Death penalty issue No. 1

Impact of moratorium to be felt in races for governor, Assembly

`It'll be the talk of the town'

Sept. deadline for study will put any change in law on next year's agenda

May 12, 2002|By Howard Libit | Howard Libit,SUN STAFF

Until last week, the death penalty had largely been a hypothetical issue in Maryland politics, with prospects for outlawing capital punishment considered remote at best.

But Gov. Parris N. Glendening's decision to halt executions through the end of his term promises to put the issue at the center of debate for the fall elections.

"It brings the death penalty right to the front of the line of the issues," said Carol A. Arscott, a pollster based in Annapolis. "Everyone is going to be asked, and everyone is going to have to have an adequate answer."

Many lawmakers say Glendening's action will make capital punishment an issue not just in the gubernatorial race, but also in the 188 General Assembly campaigns.

"It will raise the conscience level of the voters," said Sen. Leo E. Green, a Prince George's County Democrat who opposes the death penalty. "This puts it on the front page. It's raising public opinion. It'll be the talk of the town."

In declaring the moratorium on executions, the governor said he wants to wait for the results of a state-sponsored study into questions of racial and geographic disparities in how the death penalty is administered in Maryland.

The next governor - and the next set of senators and delegates - will be forced to grapple with the results of the study and figure out what changes, if any, to make to Maryland's system of capital punishment.

"The issue before the General Assembly is going to be whether we will continue to have a death penalty in the state of Maryland," said Sen. Philip C. Jimeno, an Anne Arundel County Democrat and opponent of the moratorium.

"I don't care what anybody says; the issue isn't going to be moratorium safeguards or additional appeals. The issue is going to be the repeal of the death penalty," Jimeno said.

In the gubernatorial campaign, the two most prominent announced candidates - Lt. Gov. Kathleen Kennedy Townsend and Rep. Robert L. Ehrlich Jr. - say they support the death penalty but differ on the moratorium.

Townsend, a Democrat, supports Glendening's decision to delay executions until the study is completed. Ehrlich, a Republican, says adequate safeguards are in place and opposes the moratorium.

A third potential big-name gubernatorial candidate - Baltimore Mayor Martin O'Malley - backs the moratorium. Unlike Townsend and Ehrlich, O'Malley opposes capital punishment. "It is not a deterrent, nor is it adequate repayment for the taking of another life," he said.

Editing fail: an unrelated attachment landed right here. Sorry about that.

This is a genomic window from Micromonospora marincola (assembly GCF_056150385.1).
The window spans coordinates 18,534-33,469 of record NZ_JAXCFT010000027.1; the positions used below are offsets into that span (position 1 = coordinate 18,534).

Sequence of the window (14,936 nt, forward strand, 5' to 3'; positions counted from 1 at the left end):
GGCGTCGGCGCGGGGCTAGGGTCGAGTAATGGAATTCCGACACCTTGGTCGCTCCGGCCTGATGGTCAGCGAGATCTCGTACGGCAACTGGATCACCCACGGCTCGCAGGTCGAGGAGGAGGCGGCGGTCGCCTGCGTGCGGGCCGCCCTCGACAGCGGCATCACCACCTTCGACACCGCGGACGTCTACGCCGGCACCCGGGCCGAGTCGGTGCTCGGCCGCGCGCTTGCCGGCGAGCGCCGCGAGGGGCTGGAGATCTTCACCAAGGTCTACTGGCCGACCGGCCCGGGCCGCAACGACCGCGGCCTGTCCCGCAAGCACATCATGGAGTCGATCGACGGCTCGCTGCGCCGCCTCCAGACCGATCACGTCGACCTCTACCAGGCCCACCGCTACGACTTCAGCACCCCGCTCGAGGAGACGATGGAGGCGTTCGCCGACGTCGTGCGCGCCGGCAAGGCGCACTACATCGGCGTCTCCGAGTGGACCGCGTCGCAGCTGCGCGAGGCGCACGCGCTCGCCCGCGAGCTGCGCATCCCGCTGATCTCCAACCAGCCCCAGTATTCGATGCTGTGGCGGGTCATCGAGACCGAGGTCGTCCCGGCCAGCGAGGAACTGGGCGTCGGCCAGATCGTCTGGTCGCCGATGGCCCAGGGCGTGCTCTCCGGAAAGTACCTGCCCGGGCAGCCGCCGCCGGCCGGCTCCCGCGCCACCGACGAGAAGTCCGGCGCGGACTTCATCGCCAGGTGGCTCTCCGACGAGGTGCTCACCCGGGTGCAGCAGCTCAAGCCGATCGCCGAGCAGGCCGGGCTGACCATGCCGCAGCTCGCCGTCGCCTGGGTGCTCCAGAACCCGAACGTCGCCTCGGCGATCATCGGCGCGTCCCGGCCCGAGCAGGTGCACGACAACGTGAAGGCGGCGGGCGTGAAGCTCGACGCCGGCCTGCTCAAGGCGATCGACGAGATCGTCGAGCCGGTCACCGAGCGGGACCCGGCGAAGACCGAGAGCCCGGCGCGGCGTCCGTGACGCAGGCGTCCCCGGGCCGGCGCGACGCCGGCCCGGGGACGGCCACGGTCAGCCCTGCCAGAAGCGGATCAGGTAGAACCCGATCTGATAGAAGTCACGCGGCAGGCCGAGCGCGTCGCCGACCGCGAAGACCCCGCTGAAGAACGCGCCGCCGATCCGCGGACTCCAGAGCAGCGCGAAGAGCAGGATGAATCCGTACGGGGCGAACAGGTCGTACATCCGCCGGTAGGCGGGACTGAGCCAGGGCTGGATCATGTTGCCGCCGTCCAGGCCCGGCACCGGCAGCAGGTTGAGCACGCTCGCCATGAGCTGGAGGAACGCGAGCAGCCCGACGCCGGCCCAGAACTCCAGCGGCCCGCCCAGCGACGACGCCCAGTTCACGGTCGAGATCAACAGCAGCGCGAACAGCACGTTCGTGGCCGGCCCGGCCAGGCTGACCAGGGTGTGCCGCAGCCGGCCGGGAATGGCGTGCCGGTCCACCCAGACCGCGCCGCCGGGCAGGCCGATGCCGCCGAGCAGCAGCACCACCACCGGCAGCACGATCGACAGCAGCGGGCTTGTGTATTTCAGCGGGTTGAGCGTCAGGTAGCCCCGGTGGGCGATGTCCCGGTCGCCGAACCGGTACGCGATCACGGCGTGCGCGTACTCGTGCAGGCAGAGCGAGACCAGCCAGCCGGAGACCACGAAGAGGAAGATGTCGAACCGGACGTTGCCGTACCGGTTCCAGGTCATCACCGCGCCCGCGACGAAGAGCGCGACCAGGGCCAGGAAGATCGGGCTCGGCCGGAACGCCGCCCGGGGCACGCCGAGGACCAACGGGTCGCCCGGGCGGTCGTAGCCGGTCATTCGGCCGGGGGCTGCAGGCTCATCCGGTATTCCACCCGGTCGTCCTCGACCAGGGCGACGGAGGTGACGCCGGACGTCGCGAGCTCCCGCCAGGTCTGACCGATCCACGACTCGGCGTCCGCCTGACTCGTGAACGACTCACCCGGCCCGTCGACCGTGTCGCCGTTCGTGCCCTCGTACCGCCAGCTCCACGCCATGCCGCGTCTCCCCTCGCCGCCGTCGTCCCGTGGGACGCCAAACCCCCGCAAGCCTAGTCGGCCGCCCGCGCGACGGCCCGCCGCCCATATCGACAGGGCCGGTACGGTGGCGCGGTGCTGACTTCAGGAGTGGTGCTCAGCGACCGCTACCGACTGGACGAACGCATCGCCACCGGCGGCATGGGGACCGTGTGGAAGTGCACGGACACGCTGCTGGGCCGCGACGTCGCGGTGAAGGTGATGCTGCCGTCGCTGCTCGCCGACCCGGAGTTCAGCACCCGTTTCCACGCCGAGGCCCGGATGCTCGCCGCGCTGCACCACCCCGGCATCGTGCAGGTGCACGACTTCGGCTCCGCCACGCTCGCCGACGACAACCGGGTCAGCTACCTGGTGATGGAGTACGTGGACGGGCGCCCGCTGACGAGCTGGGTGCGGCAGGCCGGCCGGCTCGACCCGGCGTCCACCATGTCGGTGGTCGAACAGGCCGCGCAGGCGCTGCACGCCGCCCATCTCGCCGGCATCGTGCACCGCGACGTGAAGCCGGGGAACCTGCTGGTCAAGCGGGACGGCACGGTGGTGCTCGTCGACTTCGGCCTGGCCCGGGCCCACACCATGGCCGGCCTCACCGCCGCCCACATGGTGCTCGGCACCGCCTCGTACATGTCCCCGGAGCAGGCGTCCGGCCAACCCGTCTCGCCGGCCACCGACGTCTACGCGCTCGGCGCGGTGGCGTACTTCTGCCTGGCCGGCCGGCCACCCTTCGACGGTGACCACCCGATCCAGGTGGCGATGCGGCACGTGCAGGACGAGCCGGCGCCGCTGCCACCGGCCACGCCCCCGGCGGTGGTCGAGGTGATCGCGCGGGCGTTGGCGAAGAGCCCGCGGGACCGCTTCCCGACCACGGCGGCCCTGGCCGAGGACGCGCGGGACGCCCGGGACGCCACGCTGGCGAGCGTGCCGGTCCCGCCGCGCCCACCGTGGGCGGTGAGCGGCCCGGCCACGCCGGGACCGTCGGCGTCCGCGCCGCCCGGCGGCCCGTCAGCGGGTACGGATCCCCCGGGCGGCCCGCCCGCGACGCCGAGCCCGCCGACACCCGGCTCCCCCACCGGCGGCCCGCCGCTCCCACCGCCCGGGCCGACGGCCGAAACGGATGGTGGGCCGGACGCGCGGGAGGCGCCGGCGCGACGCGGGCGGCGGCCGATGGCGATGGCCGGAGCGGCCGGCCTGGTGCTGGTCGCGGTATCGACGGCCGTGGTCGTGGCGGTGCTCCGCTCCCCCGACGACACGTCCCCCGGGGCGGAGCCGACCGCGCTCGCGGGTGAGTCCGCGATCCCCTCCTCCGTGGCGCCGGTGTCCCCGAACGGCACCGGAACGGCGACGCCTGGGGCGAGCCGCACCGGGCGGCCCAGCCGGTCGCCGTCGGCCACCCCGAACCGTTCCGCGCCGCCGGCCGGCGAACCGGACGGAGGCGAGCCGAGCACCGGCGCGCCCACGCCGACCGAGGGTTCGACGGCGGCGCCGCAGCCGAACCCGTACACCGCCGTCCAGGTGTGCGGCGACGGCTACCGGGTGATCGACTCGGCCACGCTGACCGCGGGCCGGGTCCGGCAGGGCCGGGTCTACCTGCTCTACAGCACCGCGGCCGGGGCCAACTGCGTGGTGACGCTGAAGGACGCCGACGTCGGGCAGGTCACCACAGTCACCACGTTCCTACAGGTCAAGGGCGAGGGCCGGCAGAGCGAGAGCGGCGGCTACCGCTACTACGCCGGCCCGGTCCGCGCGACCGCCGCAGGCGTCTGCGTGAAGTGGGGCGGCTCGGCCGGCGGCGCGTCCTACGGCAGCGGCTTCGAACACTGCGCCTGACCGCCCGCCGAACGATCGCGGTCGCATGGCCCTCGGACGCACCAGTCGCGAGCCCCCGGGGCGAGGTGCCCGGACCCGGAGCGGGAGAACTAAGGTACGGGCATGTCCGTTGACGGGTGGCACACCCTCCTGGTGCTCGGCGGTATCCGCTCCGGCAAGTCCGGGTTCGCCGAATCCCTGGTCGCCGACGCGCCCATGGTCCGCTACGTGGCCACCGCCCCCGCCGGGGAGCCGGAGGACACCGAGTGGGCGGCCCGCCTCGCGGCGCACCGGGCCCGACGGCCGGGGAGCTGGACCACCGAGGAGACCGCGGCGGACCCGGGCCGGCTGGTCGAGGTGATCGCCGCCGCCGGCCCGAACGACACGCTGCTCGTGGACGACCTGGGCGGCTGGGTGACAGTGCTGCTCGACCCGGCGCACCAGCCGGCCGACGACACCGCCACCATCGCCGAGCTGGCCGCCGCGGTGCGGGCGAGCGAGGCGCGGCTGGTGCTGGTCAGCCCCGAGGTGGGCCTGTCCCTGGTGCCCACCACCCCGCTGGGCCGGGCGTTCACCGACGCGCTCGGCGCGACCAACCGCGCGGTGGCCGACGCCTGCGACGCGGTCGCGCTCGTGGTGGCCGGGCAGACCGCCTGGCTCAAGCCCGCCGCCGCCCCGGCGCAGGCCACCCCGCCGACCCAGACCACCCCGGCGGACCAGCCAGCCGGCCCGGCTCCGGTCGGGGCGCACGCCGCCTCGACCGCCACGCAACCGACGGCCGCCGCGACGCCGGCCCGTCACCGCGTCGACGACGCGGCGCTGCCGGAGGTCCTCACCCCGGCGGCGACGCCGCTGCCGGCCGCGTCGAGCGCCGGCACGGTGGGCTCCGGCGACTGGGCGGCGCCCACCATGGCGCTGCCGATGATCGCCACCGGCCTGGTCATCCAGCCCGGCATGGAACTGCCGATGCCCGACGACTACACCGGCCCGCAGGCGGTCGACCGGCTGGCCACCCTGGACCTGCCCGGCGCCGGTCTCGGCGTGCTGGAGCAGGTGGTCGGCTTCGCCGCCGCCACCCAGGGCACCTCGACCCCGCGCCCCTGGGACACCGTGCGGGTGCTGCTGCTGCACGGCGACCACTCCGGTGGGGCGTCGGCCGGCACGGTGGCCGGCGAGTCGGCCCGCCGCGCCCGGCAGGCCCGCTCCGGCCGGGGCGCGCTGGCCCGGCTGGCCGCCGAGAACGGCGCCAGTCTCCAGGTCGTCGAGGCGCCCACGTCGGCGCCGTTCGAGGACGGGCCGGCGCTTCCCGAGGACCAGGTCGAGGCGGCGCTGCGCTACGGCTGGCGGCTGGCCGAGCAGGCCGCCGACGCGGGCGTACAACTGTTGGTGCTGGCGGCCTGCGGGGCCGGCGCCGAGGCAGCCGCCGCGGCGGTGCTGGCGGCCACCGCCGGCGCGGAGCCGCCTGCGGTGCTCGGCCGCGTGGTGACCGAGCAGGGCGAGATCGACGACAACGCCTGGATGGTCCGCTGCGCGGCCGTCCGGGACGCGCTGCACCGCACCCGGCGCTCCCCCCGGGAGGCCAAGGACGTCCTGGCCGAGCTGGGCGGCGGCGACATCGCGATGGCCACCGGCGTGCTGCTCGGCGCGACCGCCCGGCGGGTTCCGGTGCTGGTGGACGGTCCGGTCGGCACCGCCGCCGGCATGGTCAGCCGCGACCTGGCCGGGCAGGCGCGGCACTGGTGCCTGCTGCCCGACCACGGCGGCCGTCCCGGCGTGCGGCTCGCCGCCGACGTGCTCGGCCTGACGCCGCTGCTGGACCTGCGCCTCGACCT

Supporters and opponents of the death penalty are pledging to make the issue as high profile as possible during the summer and fall campaigns.

"We're going to be out there and asking questions, pushing candidates to address the issue," said Jane Henderson of the Quixote Center, a national group based in Hyattsville calling for death penalty moratoriums.

Maryland Republicans - who generally back capital punishment - say they hope to use the issue to make inroads into Democratic legislative majorities.

"It's just another issue that separates the majority of the Republicans from the majority of the Democrats," said Del. Alfred W. Redmer Jr., a Baltimore County Republican and the House minority leader.

"I think this certainly is going to resonate," Redmer said. "I think it's clear that Glendening has bowed to the wishes of Kathleen Kennedy Townsend and has done something that I think is in direct contradiction of the wishes of most of the citizens of Maryland."

A poll conducted in January for The Sun found Marylanders evenly divided on a moratorium - though opinions varied significantly by ethnicity and geography. Black voters were far more likely to support a moratorium than white voters, and residents of Baltimore City and Montgomery County were most likely to back a moratorium.

On the broader issue of the death penalty as an option in Maryland, other polls have found that a majority of voters support capital punishment.

In the Assembly, many Democratic leaders firmly support the death penalty and vow to block any effort to abolish it. The most recent legislative action on capital punishment was last year, when the House of Delegates approved a moratorium but the Senate filibustered the measure.

"I have been for [capital punishment] all my life," said Senate President Thomas V. Mike Miller, a Prince George's County Democrat. "If there's a gallows, I'll pull the lever. If there's a gas chamber, I'll turn the valve. If it's lethal injection, I'll insert the needle," Miller said.

When the newly elected Assembly and governor gather in Annapolis in January, they will face the results of the two-year study on the fairness of capital punishment in Maryland. The researcher expects to have his report completed by September, potentially forcing candidates to take campaign positions on the recommendations in the weeks before the election in November.

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